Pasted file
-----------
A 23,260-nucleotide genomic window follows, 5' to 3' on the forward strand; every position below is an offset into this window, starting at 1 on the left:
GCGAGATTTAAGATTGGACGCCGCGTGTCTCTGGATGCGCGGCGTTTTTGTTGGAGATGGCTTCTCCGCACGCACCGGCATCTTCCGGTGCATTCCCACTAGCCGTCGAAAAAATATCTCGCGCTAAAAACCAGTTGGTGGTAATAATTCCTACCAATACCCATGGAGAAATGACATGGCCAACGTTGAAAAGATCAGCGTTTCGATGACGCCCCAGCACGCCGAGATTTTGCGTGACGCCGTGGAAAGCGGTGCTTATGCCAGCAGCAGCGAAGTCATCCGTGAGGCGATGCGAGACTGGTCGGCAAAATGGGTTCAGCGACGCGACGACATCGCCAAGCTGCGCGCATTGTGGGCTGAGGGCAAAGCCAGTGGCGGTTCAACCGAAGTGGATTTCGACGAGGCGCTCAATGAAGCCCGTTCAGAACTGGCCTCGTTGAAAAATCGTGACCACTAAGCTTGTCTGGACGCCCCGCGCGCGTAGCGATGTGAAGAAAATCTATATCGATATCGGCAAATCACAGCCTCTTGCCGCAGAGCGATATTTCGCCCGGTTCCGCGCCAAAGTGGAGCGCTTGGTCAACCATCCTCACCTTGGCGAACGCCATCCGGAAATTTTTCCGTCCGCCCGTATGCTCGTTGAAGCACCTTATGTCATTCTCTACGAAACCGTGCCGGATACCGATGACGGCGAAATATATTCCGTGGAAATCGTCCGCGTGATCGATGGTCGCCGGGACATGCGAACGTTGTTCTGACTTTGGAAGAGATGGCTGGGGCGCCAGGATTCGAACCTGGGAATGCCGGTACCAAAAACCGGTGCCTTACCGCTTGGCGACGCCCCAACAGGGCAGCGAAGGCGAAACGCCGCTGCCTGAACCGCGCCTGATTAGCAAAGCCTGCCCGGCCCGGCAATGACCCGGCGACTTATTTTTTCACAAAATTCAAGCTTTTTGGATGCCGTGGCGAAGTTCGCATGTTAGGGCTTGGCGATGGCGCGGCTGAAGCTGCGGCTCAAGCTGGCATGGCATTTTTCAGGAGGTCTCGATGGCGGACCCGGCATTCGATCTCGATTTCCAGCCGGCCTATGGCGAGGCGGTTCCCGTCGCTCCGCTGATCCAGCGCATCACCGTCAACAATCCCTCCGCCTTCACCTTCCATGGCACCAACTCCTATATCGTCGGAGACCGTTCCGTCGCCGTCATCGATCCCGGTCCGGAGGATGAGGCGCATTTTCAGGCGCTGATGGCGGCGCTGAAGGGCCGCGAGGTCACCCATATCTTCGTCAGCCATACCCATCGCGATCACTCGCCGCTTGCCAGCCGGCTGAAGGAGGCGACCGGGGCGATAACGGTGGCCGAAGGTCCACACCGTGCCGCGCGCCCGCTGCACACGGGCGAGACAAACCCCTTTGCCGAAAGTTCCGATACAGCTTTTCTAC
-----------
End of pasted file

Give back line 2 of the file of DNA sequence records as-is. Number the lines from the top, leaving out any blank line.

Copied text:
GCGAGATTTAAGATTGGACGCCGCGTGTCTCTGGATGCGCGGCGTTTTTGTTGGAGATGGCTTCTCCGCACGCACCGGCATCTTCCGGTGCATTCCCACTAGCCGTCGAAAAAATATCTCGCGCTAAAAACCAGTTGGTGGTAATAATTCCTACCAATACCCATGGAGAAATGACATGGCCAACGTTGAAAAGATCAGCGTTTCGATGACGCCCCAGCACGCCGAGATTTTGCGTGACGCCGTGGAAAGCGGTGCTTATGCCAGCAGCAGCGAAGTCATCCGTGAGGCGATGCGAGACTGGTCGGCAAAATGGGTTCAGCGACGCGACGACATCGCCAAGCTGCGCGCATTGTGGGCTGAGGGCAAAGCCAGTGGCGGTTCAACCGAAGTGGATTTCGACGAGGCGCTCAATGAAGCCCGTTCAGAACTGGCCTCGTTGAAAAATCGTGACCACTAAGCTTGTCTGGACGCCCCGCGCGCGTAGCGATGTGAAGAAAATCTATATCGATATCGGCAAATCACAGCCTCTTGCCGCAGAGCGATATTTCGCCCGGTTCCGCGCCAAAGTGGAGCGCTTGGTCAACCATCCTCACCTTGGCGAACGCCATCCGGAAATTTTTCCGTCCGCCCGTATGCTCGTTGAAGCACCTTATGTCATTCTCTACGAAACCGTGCCGGATACCGATGACGGCGAAATATATTCCGTGGAAATCGTCCGCGTGATCGATGGTCGCCGGGACATGCGAACGTTGTTCTGACTTTGGAAGAGATGGCTGGGGCGCCAGGATTCGAACCTGGGAATGCCGGTACCAAAAACCGGTGCCTTACCGCTTGGCGACGCCCCAACAGGGCAGCGAAGGCGAAACGCCGCTGCCTGAACCGCGCCTGATTAGCAAAGCCTGCCCGGCCCGGCAATGACCCGGCGACTTATTTTTTCACAAAATTCAAGCTTTTTGGATGCCGTGGCGAAGTTCGCATGTTAGGGCTTGGCGATGGCGCGGCTGAAGCTGCGGCTCAAGCTGGCATGGCATTTTTCAGGAGGTCTCGATGGCGGACCCGGCATTCGATCTCGATTTCCAGCCGGCCTATGGCGAGGCGGTTCCCGTCGCTCCGCTGATCCAGCGCATCACCGTCAACAATCCCTCCGCCTTCACCTTCCATGGCACCAACTCCTATATCGTCGGAGACCGTTCCGTCGCCGTCATCGATCCCGGTCCGGAGGATGAGGCGCATTTTCAGGCGCTGATGGCGGCGCTGAAGGGCCGCGAGGTCACCCATATCTTCGTCAGCCATACCCATCGCGATCACTCGCCGCTTGCCAGCCGGCTGAAGGAGGCGACCGGGGCGATAACGGTGGCCGAAGGTCCACACCGTGCCGCGCGCCCGCTGCACACGGGCGAGACAAACCCCTTTGCCGAAAGTTCCGATACAGCTTTTCTAC